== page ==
My articles about the closure of large research centers got me interested in a related subject: the closure of large military bases and their redevelopment for other purposes by both the private and public sectors. This subject resulted in additional article sales to real estate magazines. My expertise and credibility as a science write helped me to generate both story ideas and sales of additional articles to real estate magazines. For example, the growing nanotechnology industry is resulting in the construction of new production plants and revitalizing communities.
The bankruptcy and closure of big box and department store chains has been widely covered in major newspapers, business newspapers, and business magazines. Reading these articles prompted me to wonder what was happening to the large regional warehouses that these stores used to supply their establishments with merchandise. I ended up with a somewhat different story than I had anticipated, instead writing about how operators of large warehouses were installing solar panels on the large flat roofs of their warehouses, resulting in significant supplemental income from electricity sales.
Newspaper markets as big and as well known as the Wall Street Journal and New York Times as well as small town and suburban newspapers such as the Duncan Banner often carry real estate articles. City business newspapers such as the Houston Business Journal and Crain’s Detroit Business publish articles on real estate-related subjects. The key for a freelancer is taking a press release or published article in a local publication and expanding the subject, making it suitable for a regional or national publication.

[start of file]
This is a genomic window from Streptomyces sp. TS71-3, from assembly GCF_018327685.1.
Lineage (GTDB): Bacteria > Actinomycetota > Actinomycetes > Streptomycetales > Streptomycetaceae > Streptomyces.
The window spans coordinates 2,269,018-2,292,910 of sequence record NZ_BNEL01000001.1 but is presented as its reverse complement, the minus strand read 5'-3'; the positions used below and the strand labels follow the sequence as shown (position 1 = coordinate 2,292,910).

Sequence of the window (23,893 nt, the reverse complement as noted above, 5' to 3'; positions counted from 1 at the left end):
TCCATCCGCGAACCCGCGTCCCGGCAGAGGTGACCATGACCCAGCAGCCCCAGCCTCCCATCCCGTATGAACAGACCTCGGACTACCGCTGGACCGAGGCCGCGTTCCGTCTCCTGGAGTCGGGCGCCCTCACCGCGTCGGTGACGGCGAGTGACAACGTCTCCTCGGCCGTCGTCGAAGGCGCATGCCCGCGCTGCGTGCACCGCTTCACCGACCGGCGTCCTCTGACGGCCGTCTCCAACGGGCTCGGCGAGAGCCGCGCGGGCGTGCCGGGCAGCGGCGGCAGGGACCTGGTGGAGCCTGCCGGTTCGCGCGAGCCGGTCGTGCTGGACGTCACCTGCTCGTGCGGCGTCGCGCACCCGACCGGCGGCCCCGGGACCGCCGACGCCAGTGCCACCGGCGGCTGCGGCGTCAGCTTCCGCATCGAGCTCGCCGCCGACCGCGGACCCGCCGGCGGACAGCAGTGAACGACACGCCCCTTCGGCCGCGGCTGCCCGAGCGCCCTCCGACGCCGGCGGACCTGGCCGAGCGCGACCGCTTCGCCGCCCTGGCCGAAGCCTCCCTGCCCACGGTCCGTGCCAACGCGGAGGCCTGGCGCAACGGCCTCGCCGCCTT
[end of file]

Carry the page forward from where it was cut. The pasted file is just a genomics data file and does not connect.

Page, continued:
I have neither special expertise in real estate nor any experience in this area other than shopping for the houses I have lived in. However, I was able to capitalize on my experience in writing science-related business articles to make additional sales to real estate publications and then build on this success to write non-science-related articles.
Paying Real Estate Markets
Area Development Magazine
Contact: Geraldine Gambale, Editor
E-mail: gerri – at – areadevelopment.com
Bimonthly magazine covering corporate facility planning and site selection for industry executives.
Expansion Management Magazine
Contact: Gorton Wood, publisher
E-mail: gwood – at – penton.com
Website: http://www.eminfo.org, http://www.expansionmanagement.com
Pays $200-$400 for assigned articles
Contact: Adam Bruns, Managing Editor,
E-mail: adam.bruns – at SiteSelection.com
Magazine focusing on executives making decisions regarding new plant construction or expansion.
Office Buildings Magazine
E-mail: info – at – yrinc.com
Covers market statistics, trends
Contact: Kenneth C. Krych, editor/publisher
E-mail: kkrych – at – propertiesmag.com
Covers real estate and both residential and commercial construction.
Pays $0.50 per column line
John Borchardt has written more than 1,400 articles published in magazines, newspapers and online. He is the author of “Career Management for Scientists and Engineers,” a Library of Science Alternate Selection. He frequently blogs for the American Chemical Society.